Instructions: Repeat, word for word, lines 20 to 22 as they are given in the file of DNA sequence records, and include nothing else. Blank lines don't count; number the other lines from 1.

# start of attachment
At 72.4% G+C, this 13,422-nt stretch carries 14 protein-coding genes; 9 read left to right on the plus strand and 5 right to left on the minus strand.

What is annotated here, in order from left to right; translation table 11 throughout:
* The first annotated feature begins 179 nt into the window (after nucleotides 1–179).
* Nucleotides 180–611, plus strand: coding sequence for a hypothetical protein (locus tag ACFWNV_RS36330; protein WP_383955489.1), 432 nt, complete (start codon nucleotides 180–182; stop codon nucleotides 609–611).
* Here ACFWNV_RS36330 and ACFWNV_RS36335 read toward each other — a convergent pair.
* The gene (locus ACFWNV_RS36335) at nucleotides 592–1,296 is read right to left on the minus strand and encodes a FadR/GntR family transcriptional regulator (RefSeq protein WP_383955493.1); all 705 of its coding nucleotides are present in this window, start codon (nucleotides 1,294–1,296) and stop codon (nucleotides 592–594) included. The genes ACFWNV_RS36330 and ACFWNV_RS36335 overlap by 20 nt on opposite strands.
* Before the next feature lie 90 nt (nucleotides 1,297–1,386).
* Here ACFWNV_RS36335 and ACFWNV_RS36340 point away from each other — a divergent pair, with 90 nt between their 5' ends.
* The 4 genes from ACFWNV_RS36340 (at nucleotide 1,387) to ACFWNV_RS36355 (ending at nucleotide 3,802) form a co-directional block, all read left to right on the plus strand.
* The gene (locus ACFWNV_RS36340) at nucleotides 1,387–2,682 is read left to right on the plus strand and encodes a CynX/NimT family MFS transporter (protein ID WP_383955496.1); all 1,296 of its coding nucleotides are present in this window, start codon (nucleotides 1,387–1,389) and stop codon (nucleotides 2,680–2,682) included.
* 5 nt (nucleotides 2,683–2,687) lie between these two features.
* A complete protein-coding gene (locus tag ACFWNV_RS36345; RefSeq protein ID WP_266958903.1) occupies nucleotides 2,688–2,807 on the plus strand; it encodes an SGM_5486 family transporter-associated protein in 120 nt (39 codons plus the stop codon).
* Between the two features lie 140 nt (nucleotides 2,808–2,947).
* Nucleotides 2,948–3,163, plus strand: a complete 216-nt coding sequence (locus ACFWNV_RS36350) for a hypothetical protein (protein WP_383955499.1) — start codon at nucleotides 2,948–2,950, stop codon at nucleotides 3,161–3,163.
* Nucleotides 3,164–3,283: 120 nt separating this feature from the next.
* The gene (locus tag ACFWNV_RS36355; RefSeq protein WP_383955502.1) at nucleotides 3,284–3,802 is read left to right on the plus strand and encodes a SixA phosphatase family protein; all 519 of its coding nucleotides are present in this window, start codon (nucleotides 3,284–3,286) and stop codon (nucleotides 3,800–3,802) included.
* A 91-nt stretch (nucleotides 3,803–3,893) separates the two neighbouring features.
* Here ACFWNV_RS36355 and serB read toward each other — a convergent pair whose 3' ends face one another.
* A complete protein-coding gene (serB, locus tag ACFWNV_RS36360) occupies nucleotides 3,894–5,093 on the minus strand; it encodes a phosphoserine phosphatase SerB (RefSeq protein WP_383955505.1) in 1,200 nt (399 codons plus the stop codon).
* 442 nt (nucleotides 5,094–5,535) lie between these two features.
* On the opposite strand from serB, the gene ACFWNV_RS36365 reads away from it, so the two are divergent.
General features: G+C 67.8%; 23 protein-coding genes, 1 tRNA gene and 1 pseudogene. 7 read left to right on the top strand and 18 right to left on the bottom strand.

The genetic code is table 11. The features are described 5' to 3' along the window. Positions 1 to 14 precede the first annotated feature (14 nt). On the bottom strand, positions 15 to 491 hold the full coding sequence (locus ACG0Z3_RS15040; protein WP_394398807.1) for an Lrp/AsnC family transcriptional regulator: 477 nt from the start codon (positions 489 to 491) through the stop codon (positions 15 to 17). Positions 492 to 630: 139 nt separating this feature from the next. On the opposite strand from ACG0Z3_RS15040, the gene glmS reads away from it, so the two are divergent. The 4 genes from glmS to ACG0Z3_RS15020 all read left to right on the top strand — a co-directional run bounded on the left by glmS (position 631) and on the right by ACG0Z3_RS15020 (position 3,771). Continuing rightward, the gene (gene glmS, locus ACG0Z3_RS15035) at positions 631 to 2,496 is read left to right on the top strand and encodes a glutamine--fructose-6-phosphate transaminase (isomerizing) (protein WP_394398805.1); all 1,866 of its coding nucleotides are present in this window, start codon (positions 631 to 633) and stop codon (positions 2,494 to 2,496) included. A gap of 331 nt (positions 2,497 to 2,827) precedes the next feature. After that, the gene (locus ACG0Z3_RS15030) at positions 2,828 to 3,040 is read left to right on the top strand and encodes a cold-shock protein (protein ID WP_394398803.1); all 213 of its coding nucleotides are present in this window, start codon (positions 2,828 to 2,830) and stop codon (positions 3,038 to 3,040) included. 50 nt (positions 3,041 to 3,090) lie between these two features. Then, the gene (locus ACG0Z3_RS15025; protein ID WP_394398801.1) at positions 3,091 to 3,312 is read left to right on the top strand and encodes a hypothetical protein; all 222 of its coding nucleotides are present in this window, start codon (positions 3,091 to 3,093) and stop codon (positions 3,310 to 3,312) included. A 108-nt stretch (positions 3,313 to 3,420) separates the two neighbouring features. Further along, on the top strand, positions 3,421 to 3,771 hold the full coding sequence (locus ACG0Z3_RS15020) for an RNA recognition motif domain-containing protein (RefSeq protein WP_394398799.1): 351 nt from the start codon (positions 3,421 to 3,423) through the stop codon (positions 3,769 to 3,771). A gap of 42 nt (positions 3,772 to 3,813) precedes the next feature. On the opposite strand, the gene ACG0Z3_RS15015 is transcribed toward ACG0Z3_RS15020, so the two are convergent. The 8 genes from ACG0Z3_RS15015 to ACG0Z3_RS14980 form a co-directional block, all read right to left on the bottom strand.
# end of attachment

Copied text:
* 442 nt (nucleotides 5,094–5,535) lie between these two features.
* On the opposite strand from serB, the gene ACFWNV_RS36365 reads away from it, so the two are divergent.
General features: G+C 67.8%; 23 protein-coding genes, 1 tRNA gene and 1 pseudogene. 7 read left to right on the top strand and 18 right to left on the bottom strand.